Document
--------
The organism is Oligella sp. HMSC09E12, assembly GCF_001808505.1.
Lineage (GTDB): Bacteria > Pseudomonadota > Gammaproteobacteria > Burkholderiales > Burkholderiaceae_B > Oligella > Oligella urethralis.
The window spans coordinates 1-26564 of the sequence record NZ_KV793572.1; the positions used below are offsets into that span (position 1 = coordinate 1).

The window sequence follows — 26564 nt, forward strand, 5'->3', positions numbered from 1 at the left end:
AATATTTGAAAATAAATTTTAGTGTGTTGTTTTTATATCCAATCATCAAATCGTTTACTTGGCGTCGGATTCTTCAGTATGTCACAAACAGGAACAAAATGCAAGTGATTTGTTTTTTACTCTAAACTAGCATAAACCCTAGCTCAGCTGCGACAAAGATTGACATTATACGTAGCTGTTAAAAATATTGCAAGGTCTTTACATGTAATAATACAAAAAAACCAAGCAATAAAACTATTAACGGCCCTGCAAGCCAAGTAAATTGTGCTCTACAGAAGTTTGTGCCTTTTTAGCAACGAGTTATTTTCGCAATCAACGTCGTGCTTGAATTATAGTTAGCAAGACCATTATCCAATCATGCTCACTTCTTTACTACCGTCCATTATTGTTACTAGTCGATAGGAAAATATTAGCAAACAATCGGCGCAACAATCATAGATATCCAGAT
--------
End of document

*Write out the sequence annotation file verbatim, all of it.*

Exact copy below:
The organism is Oligella sp. HMSC09E12, assembly GCF_001808505.1.
Lineage (GTDB): Bacteria > Pseudomonadota > Gammaproteobacteria > Burkholderiales > Burkholderiaceae_B > Oligella > Oligella urethralis.
The window spans coordinates 1-26564 of the sequence record NZ_KV793572.1; the positions used below are offsets into that span (position 1 = coordinate 1).

The window sequence follows — 26564 nt, forward strand, 5'->3', positions numbered from 1 at the left end:
AATATTTGAAAATAAATTTTAGTGTGTTGTTTTTATATCCAATCATCAAATCGTTTACTTGGCGTCGGATTCTTCAGTATGTCACAAACAGGAACAAAATGCAAGTGATTTGTTTTTTACTCTAAACTAGCATAAACCCTAGCTCAGCTGCGACAAAGATTGACATTATACGTAGCTGTTAAAAATATTGCAAGGTCTTTACATGTAATAATACAAAAAAACCAAGCAATAAAACTATTAACGGCCCTGCAAGCCAAGTAAATTGTGCTCTACAGAAGTTTGTGCCTTTTTAGCAACGAGTTATTTTCGCAATCAACGTCGTGCTTGAATTATAGTTAGCAAGACCATTATCCAATCATGCTCACTTCTTTACTACCGTCCATTATTGTTACTAGTCGATAGGAAAATATTAGCAAACAATCGGCGCAACAATCATAGATATCCAGAT